Professor Tracey Maclin brings as much enthusiasm to the classroom as he once did to the football field - just ask the people at Boston University who gave the former college player the Metcalf Award for Excellence in Teaching in 1995. Yet he never imagined himself a professor during his student days at Columbia.
Private practice was the destination when he finished clerking for the Sixth Circuit Court of Appeals with Judge Boyce Martin. But an event during the clerkship wound up changing his career path permanently.
"Judge Martin had to give a speech at the University of Kentucky, and I offered to drive him so my co-clerk could stay home with his family. He gave the speech, and then we went to a cocktail hour and schmoozed with the professors for an hour. What I didn't know was that they called the judge and asked about me after we left."
Not long afterward, Prof. Maclin received an invitation to teach at the University of Kentucky Law School. He declined, saying the closest thing he'd ever done to teaching was coaching children. Despite the dean's assurances that he would do well, as well as an offer to let him teach constitutional law and criminal procedure, he turned the school down, desiring a return to the East Coast.
A year later, living in Manhattan and working at a law firm, he was in the midst of preparing a brief at four in the morning and reconsidered the teaching offer. Calling the next day, he asked if Kentucky was still interested. It was. Two years later, Boston University Law School recruited him.
His love of the classroom process is equally matched by his love of the freedom of an academic life and publishing. His articles, which focus primarily on the Fourth Amendment, have appeared both in academic journals such as the Cornell Law Review and the Journal of Criminal Law & Criminology, and in general media publications such as the Los Angeles Times and Newsday.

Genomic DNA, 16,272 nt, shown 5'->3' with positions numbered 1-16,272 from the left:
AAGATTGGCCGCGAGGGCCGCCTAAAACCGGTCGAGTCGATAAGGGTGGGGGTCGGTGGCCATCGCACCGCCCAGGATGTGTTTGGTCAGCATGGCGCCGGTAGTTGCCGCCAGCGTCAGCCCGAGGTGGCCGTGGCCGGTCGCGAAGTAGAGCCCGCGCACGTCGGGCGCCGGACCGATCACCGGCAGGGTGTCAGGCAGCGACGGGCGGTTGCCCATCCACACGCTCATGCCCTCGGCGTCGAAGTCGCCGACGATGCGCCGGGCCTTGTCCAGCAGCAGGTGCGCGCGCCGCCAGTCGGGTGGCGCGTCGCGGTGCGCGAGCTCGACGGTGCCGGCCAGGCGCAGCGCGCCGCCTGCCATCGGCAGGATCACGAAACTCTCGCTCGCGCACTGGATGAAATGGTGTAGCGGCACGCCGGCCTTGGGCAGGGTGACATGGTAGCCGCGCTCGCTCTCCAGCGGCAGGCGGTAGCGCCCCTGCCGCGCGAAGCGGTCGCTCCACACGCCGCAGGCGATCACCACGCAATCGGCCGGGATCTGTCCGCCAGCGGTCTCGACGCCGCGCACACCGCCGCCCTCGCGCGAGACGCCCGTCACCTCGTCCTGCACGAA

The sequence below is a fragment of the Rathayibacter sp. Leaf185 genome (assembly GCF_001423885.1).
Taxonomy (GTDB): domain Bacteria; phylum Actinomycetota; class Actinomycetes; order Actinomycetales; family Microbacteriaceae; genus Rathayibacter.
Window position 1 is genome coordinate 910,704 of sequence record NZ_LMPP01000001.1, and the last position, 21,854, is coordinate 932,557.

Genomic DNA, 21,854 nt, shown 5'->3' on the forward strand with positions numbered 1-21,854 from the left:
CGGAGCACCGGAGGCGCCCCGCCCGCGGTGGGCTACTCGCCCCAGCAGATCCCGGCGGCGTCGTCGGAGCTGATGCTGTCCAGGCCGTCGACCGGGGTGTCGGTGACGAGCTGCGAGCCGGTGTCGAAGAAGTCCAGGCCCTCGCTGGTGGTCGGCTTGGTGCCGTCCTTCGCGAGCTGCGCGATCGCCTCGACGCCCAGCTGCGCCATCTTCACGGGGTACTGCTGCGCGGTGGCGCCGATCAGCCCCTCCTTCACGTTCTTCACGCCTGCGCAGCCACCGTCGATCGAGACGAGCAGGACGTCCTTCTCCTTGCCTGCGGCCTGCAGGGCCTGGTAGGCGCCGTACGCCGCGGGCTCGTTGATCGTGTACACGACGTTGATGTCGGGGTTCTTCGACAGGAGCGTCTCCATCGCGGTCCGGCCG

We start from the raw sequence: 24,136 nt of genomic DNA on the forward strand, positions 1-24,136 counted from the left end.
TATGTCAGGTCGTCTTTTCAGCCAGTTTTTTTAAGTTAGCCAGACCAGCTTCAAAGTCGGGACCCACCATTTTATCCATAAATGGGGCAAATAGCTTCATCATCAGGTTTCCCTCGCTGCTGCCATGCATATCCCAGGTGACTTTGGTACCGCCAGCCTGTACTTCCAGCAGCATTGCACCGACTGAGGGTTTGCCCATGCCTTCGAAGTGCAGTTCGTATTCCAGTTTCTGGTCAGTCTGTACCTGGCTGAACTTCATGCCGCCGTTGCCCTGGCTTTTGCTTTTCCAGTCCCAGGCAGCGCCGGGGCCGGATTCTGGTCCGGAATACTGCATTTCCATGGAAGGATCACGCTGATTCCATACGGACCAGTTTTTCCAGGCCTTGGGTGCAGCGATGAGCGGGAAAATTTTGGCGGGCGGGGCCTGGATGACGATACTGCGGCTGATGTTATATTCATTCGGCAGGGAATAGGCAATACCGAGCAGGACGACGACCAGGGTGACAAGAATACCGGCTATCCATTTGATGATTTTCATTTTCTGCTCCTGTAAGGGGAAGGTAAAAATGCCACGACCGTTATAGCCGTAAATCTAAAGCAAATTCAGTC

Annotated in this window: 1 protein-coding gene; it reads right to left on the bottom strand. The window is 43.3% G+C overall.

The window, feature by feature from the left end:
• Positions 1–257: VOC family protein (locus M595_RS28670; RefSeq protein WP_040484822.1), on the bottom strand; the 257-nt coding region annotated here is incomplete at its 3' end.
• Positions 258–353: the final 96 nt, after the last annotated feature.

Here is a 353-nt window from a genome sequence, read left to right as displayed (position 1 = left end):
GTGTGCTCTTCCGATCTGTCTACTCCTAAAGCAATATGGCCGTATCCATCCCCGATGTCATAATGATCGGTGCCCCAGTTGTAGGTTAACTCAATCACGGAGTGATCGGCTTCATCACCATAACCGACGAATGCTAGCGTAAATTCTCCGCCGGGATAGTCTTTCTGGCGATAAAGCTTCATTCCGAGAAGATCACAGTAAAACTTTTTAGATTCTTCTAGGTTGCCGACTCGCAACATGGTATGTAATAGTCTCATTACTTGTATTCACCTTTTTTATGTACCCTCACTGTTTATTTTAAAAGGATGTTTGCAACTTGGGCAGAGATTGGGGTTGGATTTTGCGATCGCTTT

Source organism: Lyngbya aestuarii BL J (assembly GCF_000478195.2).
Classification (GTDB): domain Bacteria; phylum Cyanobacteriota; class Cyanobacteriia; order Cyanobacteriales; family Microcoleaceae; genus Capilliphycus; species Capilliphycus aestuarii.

"I set my own hours. I get to read and write and talk about what I'm interested in," he says. "The teaching award comes from being passionate in the classroom. I take it seriously, and I expect my students to as well. But when I started I had no idea what to do. There's no Jane Fonda video for law professors."
Rather, the role models he had at Columbia would provide the instruction he needed.
"My training came from Professors Harvey Goldschmid '65 and Stephen Lefkowitz. I thought about the people I respected the most and tried to emulate them."
Prof. Maclin is frequently called upon as a lecturer and has served as counsel of record for the ACLU in a number of Supreme Court cases. Rather than lure him away from teaching, he believes these extracurriculars only enhance it.
"That work gives me insight and involvement you just can't get from reading. Devising strategy, working with other lawyers, figuring out the best way to get five votes - often these are arguments that professors don't have to worry about," he states.
Yet, it all comes back to the classroom, sometimes in surprising ways.
"I was working on a case involving search and seizure in public schools. One of my students was older and fairly conservative, and she had her daughter with her that day," he recalls. "I asked her if she felt the law was fair and was surprised when she said no. So I asked her daughter, ‘Why couldn't I search your bag?' She looked up at me and said, ‘Because you don't have reasonable suspicion.' Which of course, the class loved. So I asked her how she knew about that and she said, ‘From listening to you for 45 minutes!'"